9293. DAMON G. BARBER, plf-ap, v. DEUTSCHE BANK SECURITIES, INC. def-res — Michael G. Berger, New York, for ap — Seyfarth Shaw, LLP, New York (Cameron Smith of counsel), for res — Order, Supreme Court, New York County (Melvin L. Schweitzer, J.), entered July 14, 2011, which granted defendants' motion to dismiss the complaint for failure to state a cause of action, unanimously affirmed, without cost.

Contrary to plaintiff's contention, the November 19, 2008 letter agreement setting forth the terms of his assignment in Hong Kong (the HK contract) did not expressly modify the at-will provision of the August 6, 2007 letter offering him employment (the offer letter), which explicitly provided that all terms and conditions of his employment were set forth in the offer letter and could only be modified by a written agreement or by a change in defendants' personnel policies. The HK contract contained no provision that expressly promised plaintiff a fixed two-year position in Hong Kong or elsewhere. Indeed, paragraph 7 of the HK contract provided that defendants could terminate plaintiff's Hong Kong assignment at any time and reassign him. Plaintiff has not identified, in either the offer letter or the HK contract, an express limitation on defendants' right to discharge him (see Novinger v. Eden Park Health Servs., 167 AD2d 590, 591 [3d Dept 1990], lv denied 77 NY2d 810 [1991]). Accordingly, the fourth cause of action, which alleges that plaintiff was terminated at the end of the first year of the HK contract without cause and is entitled to his unpaid base salary for the second year, fails to state a cause of action (see Cron v. Hargo Fabrics, 91 NY2d 362, 367 [1998]). Plaintiff's at-will employment also renders unviable his fifth cause of action, which alleges breach of the implied covenant of good faith and fair dealing. The terms of the HK contract were plain and clear, leaving plaintiff no room to argue mistaken intent or bad faith (compare Richbell Info. Servs. v. Jupiter Partners, 309 AD2d 288, 302 [1st Dept 2003]; see also Nikitovich v. O'Neal, 40 AD3d 300 [1st Dept 2007]).

The first three causes of action are based on an alleged oral promise that plaintiff would be paid a non-discretionary bonus in 2009 if he took the assignment in Hong Kong. It is clear that plaintiff's alleged conduct — uprooting his financial business and disrupting his fiancee's successful career in New York to go to Hong Kong, where plaintiff had no business contacts or acquaintances — if proved, would constitute partial performance of this oral promise and obviate the no-oral-modification clause in the offer letter (see General Obligations Law §15-301; Rose v. Spa Realty Assoc., 42 NY2d 338, 343-344 [1977]). Moreover, defendants could be equitably stopped to rely upon that clause by their alleged inducement of plaintiff's "significant and substantial reliance" on the alleged oral promise (see id. at 344). And, in view of plaintiff's at-will employment, the alleged oral promise would not be barred by the Statute of Frauds (see Caron, 91 NY2d at 367).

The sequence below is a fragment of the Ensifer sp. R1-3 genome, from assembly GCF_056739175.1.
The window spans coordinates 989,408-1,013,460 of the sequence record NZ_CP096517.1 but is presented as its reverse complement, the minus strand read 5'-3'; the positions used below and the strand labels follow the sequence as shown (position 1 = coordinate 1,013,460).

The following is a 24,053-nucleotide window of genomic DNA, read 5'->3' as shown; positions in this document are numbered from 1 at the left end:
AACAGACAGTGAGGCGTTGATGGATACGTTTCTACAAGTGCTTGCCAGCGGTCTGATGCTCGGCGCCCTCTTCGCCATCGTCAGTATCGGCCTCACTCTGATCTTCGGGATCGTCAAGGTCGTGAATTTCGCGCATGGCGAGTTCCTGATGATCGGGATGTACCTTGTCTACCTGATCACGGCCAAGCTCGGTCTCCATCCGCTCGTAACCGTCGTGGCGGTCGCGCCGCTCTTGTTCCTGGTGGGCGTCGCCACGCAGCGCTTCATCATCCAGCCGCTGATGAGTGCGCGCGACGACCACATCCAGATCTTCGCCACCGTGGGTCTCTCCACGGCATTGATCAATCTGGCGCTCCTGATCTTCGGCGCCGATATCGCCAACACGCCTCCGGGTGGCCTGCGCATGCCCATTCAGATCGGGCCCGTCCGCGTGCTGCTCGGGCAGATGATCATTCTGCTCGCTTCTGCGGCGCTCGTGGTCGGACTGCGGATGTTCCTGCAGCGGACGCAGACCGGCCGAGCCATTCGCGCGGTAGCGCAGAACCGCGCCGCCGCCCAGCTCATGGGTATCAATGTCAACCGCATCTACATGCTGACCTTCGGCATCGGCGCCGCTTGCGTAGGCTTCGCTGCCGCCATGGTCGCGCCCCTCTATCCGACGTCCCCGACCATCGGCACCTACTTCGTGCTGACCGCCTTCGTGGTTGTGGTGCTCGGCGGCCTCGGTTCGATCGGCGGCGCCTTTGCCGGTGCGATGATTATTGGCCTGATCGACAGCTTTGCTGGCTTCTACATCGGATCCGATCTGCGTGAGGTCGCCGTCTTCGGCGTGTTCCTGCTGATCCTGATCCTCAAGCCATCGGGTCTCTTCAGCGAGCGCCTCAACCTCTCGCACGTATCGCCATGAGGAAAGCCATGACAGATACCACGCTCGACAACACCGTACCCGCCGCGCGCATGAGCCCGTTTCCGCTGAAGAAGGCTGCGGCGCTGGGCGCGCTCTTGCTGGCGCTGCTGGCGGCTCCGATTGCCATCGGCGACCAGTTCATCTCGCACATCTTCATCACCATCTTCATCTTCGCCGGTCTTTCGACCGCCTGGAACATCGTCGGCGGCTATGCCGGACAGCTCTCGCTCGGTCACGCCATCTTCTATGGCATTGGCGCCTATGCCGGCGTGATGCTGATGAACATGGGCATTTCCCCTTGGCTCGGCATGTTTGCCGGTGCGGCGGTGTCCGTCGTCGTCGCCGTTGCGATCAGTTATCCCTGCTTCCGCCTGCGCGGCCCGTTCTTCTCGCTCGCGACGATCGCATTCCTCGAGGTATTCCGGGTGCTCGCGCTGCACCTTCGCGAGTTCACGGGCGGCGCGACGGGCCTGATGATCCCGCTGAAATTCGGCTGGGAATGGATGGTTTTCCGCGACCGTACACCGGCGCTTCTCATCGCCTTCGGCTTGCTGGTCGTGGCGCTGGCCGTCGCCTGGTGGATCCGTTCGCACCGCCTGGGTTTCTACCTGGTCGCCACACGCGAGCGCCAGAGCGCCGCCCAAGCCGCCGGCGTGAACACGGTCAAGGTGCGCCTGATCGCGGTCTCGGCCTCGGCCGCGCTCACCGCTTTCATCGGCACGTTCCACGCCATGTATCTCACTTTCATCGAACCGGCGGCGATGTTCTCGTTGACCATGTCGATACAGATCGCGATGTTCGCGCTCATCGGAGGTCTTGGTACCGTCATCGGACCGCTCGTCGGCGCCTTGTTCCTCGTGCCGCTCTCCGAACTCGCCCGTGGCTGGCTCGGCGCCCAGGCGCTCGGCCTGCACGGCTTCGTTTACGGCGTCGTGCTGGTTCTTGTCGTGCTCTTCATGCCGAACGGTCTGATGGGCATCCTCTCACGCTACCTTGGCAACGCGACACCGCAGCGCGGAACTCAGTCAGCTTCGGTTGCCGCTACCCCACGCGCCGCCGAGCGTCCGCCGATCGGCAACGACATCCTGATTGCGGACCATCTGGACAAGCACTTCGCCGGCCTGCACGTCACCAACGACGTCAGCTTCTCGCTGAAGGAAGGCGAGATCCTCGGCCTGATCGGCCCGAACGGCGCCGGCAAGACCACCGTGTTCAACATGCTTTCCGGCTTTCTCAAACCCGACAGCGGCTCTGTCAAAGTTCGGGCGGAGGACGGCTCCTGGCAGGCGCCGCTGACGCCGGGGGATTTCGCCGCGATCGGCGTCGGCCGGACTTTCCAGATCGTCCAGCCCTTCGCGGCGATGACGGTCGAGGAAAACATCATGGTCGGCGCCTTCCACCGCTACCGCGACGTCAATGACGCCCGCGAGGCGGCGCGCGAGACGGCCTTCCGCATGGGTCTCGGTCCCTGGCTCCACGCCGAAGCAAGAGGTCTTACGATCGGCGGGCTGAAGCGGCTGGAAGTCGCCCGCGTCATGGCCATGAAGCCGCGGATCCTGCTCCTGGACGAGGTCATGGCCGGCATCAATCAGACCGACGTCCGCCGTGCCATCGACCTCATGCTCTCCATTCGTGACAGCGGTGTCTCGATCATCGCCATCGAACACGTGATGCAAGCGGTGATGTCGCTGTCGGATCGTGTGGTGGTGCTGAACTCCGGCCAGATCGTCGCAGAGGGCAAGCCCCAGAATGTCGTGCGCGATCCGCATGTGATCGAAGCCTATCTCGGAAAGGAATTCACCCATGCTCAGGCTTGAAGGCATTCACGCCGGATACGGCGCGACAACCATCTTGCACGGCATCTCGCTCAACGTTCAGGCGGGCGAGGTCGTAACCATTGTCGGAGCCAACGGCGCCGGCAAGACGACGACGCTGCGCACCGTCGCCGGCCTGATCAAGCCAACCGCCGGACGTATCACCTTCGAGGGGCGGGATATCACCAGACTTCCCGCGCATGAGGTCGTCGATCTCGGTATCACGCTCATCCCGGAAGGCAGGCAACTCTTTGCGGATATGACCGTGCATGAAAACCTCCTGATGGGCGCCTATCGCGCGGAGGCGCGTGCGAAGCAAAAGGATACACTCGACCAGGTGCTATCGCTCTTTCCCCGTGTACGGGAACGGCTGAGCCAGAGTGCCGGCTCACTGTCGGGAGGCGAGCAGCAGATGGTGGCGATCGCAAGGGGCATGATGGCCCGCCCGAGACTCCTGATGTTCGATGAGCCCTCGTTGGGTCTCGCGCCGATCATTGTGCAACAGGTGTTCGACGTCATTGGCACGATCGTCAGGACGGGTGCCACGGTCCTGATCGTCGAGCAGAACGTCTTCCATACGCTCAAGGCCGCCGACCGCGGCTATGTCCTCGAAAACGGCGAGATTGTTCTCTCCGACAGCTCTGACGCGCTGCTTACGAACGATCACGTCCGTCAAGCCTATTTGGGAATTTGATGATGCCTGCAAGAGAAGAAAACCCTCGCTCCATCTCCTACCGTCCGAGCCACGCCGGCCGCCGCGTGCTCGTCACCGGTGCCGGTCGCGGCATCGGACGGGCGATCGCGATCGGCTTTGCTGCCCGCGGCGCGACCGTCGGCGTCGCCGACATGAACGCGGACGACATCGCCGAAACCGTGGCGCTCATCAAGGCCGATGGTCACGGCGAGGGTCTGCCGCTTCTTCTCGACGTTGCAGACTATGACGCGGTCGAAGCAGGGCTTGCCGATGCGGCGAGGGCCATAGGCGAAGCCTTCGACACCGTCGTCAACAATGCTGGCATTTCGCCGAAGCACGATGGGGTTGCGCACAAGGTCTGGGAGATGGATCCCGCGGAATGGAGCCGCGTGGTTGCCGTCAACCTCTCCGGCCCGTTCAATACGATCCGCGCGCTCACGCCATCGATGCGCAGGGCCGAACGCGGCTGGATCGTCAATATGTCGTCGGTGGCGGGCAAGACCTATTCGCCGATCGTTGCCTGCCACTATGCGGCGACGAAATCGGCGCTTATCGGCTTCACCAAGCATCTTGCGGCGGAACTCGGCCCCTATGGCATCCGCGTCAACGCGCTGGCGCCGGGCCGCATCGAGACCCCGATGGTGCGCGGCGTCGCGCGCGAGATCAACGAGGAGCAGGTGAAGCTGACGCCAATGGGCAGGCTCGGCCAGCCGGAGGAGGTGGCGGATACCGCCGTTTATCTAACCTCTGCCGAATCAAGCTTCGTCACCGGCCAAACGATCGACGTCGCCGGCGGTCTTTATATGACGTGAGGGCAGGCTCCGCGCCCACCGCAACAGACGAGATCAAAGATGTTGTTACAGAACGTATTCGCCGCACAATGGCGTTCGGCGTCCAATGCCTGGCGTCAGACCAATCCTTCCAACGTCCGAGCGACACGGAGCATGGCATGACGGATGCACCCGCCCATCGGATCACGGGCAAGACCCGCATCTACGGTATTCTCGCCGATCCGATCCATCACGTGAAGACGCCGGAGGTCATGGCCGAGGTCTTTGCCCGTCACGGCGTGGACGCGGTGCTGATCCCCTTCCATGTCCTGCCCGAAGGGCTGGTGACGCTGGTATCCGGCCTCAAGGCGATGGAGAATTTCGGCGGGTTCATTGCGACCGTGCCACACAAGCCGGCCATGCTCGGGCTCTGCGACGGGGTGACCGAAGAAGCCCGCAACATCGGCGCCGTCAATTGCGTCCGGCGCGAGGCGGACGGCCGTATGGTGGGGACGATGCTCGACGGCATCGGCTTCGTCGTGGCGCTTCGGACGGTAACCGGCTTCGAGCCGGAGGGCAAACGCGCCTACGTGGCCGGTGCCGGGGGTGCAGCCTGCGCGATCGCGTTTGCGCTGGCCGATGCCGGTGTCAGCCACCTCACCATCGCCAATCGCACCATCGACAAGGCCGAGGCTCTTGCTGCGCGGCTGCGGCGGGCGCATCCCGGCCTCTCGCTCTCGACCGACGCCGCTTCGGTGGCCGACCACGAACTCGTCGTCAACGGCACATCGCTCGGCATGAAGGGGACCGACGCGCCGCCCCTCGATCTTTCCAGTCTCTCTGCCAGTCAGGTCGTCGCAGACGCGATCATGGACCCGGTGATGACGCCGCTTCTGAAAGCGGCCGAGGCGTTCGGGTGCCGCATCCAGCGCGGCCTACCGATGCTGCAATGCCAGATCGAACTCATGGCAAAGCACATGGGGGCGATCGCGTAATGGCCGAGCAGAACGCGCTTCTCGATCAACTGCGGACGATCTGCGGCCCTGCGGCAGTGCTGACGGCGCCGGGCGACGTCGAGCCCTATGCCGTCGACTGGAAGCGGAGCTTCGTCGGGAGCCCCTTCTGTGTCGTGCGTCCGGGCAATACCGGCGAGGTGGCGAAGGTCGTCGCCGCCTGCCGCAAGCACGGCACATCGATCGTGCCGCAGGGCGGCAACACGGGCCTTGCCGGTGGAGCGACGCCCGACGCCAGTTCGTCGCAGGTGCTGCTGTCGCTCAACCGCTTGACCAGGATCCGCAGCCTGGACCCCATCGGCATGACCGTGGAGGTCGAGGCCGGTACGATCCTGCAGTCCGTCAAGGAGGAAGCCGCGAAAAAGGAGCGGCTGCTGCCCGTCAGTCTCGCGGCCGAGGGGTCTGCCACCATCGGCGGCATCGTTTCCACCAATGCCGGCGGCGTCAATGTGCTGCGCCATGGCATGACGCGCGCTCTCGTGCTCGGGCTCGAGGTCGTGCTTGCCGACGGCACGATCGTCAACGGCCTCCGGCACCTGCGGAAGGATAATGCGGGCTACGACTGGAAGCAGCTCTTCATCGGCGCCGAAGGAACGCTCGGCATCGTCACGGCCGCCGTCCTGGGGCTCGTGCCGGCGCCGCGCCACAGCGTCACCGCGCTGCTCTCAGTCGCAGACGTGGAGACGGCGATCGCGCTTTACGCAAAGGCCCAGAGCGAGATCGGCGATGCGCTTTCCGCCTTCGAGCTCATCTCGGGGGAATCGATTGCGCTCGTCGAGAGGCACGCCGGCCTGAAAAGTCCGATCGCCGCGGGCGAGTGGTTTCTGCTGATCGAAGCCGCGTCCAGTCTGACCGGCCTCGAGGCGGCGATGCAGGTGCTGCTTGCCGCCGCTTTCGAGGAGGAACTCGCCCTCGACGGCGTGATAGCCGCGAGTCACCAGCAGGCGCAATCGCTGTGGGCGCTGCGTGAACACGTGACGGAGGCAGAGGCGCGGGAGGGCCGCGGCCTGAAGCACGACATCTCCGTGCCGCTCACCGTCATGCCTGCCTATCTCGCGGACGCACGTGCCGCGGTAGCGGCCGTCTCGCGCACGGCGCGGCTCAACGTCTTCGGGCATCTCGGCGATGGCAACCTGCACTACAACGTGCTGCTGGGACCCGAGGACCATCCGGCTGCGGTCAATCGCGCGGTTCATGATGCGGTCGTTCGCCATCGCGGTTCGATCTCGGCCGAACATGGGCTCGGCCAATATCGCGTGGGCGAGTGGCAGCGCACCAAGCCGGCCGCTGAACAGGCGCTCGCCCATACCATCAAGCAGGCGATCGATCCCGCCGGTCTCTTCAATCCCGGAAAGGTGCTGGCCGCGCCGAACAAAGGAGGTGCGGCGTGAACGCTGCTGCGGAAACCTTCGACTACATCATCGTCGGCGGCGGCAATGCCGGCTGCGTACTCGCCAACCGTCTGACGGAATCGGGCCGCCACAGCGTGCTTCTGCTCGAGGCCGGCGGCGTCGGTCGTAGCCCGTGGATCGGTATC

Nonetheless, the first cause of action, alleging breach of the alleged oral promise, fails to state a cause of action, because the alleged promise was superseded by the HK contract, which provided that any incentive compensation would be awarded at defendants' sole discretion (see Case v. Phoenix Bridge Co., 134 NY 78, 81 [1892]; College Auxiliary Serve. of State Univ. Coll. at Plattsburgh v. Slater Corp., 90 AD2d 893 [3d Dept 1982]). The HK contract also renders unviable the second cause of action, which alleges breach of the implied covenant of good faith and fair dealing.

The third cause of action alleges that defendants' failure to pay the orally promised bonus violated Labor Law §193, which prohibits employers from making deductions from the wages of employees (with certain exceptions). Plaintiff contends that the promised bonus, which was withheld by defendants, fits within the definition of "wages" in Labor Law 190(a). Even assuming an enforceable oral promise of a bonus, this cause of action would fail. We do not find that the bonus would constitute wages, since it was discretionary (pursuant to the offer letter) and based at least in part on factors other than plaintiff's own performance, including, according to the complaint, "what would be commensurate with the average of what other Managing Directors of the Natural Resources Group in New York received for 2009" (see Truelove v. Northeast Capital & Advisory, 95 NY2d 220, 223-224 [2000]).

We have considered plaintiff's remaining contentions and find them unavailing.

This constitutes the decision and order of the Supreme Court, Appellate Division, First Department.